In the 1951 Robert Wise directed science fiction film The Day the Earth Stood Still, a peace-seeking alien named Klaatu, played by Michael Rennie, visits earth, accompanied by his giant robot cyclopean bodyguard Gort. The two have some adventures, make a human friend in the form of Patricia Neal, and mostly spend the movie evading overzealous humans who want to kill/capture Klaatu. Eventually, Klaatu gets shot dead, sending Gort on a rampage that only ends when Patricia Neal utters the secret safe word to Gort, “Klaatu Barada Nikto,” upon which Gort goes into power-saving mode. Klaatu ends up coming back to life long enough to warn the human race that their technology is moving faster than they can anticipate. If you know what’s good for you, start paying attention.
Klaatu Barada Nikto is the title of an art piece in the biennial exhibition by Mark Hosford that is a screenprint, but a bunch of other things as well. It is part sculpture, part electricity. It is an augmented reality graphic, which means when you engage the image through certain technologies (smart phone, tablet), it becomes animation, and, to a certain extent, interactive. Hosford’s piece exemplifies what screenprinting can do: combine techniques and crafts, bridge 2-D, 3-D, and 4-D, branch technologies and perceptions, and, as in the case of the poor humans from The Day the Earth Stood Still, show us things we can’t anticipate.
The work in this year’s biennial exhibition continually exceed my expectations in the way so many elements come together to create compelling, important, and timely narratives. These art pieces also draw upon a depth of expression, and open windows into creative worlds.
When looking at the stories in the biennial exhibition, many fall under the shadow of the stark political landscape that is 2018. When biennial artist Alejandro Arauz creates a series of images of himself sitting on top of an ATV with his young daughter, combined with an image of an immigration form applying for Canadian Citizenship (for minors), you can’t help placing it in the context of detained migrant children here in the USA. Far from creating a generalized, didactic piece, Arauz’s images contain so much power by way of their specificity: every immigrant child is someone’s daughter or son. Veteran political graphic artist Josh MacPhee has no problem with the didactic; his Close Rikers/Build Communities yardage print is made as a work of radical political expression. The power (and the story) of this piece comes not simply from the visual object he produces, but in the social action it is a part of: cut up and used in protests as bandanas and armbands. Screenprinting began acting as a medium of social protest with graphics produced by University of Paris student protesters in 1968; MacPhee’s work is a direct descendant of this tradition.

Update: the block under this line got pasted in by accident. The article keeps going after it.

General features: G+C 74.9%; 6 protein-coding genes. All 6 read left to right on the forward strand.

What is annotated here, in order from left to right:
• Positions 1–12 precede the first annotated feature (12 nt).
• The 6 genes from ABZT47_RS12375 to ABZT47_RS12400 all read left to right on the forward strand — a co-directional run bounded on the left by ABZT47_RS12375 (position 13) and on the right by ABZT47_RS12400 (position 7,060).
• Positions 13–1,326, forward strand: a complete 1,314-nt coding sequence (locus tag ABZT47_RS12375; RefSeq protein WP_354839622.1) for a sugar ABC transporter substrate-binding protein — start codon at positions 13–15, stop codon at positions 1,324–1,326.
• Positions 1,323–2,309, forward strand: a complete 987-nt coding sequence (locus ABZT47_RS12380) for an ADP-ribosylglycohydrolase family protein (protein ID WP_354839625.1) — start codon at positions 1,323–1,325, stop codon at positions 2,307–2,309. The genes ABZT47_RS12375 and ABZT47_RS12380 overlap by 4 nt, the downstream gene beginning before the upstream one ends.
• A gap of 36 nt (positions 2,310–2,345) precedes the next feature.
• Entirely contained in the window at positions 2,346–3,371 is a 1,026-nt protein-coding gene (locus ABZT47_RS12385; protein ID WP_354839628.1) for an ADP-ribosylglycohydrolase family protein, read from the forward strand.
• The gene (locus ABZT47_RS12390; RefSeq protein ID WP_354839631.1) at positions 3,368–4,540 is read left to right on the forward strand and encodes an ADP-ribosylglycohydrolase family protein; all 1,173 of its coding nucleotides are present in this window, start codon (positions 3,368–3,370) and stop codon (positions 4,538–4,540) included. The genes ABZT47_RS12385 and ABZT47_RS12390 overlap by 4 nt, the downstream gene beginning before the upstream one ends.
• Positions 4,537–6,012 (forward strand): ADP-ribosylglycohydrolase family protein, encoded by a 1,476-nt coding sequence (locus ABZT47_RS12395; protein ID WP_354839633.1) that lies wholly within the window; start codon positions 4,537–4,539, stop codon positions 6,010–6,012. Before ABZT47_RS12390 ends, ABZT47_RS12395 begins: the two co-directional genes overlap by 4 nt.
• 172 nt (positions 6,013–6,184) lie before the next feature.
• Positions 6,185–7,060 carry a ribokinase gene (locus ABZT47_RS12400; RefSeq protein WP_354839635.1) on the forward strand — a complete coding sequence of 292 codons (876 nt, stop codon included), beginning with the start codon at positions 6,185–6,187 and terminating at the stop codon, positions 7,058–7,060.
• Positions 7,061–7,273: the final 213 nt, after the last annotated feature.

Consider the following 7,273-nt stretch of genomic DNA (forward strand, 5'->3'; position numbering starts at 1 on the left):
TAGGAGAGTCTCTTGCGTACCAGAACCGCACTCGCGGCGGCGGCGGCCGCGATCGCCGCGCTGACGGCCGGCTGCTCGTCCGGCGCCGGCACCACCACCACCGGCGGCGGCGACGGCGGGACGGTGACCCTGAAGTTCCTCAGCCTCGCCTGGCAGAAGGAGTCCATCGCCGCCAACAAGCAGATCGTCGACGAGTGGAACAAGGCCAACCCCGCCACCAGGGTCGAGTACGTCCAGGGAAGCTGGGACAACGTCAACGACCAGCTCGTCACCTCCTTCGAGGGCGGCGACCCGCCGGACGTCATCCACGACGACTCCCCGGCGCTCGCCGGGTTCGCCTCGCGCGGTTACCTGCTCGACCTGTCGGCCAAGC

Many of the artworks in this year’s biennial surprise me at how good they are at generating and amplifying expressive visual experiences. The gesture and action generated in polish artist Stanislaw Cholewa’s prints are downright brutal in their directness and emotion. In Efflictim’s Anguish by Dadisi Curtis, the emotion comes from the friction created by combining figurative elements with popping color. A similar strategy is employed by Emily Harter’s Beast Woman Bull Dyke PT 2, where hyper-harmonious colors and figures express a lonesome story of, well, Beast Woman Bull Dykes. Both Curtis and Harter’s prints would be right at home plastered on the walls of punk rock art space Fort Thunder in the early 2000s alongside the works of Brian Chippendale and Leif Goldberg. Can expression be quiet and loud at the same time? Because Myles Calvert’s Ottoman Empire series are both jam packed with color and surface, while at the same time discretely commenting on class, privilege, and perhaps more than a little Claes Oldenburg/Andy Warhol.
There are more than a few world-builders in the biennial, with artists giving everything from glimpses to panoramas of their imagined artistic realms. In his Factory Fantasy, Robert Schwieger breaks his world wide open for all to see: a scene of playful psychedelia and impossible architecture. Corrie Slawson’s panorama is no less colorful, but at the same time dystopic and glitchy in the best sort of way. Perhaps just as weird, but more personal, are the prints in the show by Matt Hopson-Walker, combining cryptic metaphors, disturbing narratives, and virtuoso printing chops. Amanda Knowles just gives us a brief snapshot of her generated environment: a moment of mysterious tendrils interacting in space, making me wish we could have included a dozen such pieces in the show. Several artists in the show quite literally build a world in the gallery. Shelia Goloborotko’s Sistema is a diverse macrocosm of organic screenprinted components, highlighting the chimera-like properties of the screenprinted medium that can quite easily become embedded in 3-D or 4-D forms. Tatiana Potts is also literally building, combining screenprinted modules into a hybrid of sculpture and architecture in the same artistic vein as a mid-period Seripop.
A combination of politics, punk, and perceptual experimentation permeate the art pieces in this year’s biennial. They work as a masterclass in how to put together disparate thoughts, concepts, emotions, and stories, all using the powerful artistic glue that is screenprinting. These artists have a lot to say, and, as Klaatu warned, we had better start paying attention before it’s too late.
Screenprint Biennial Founder/Curator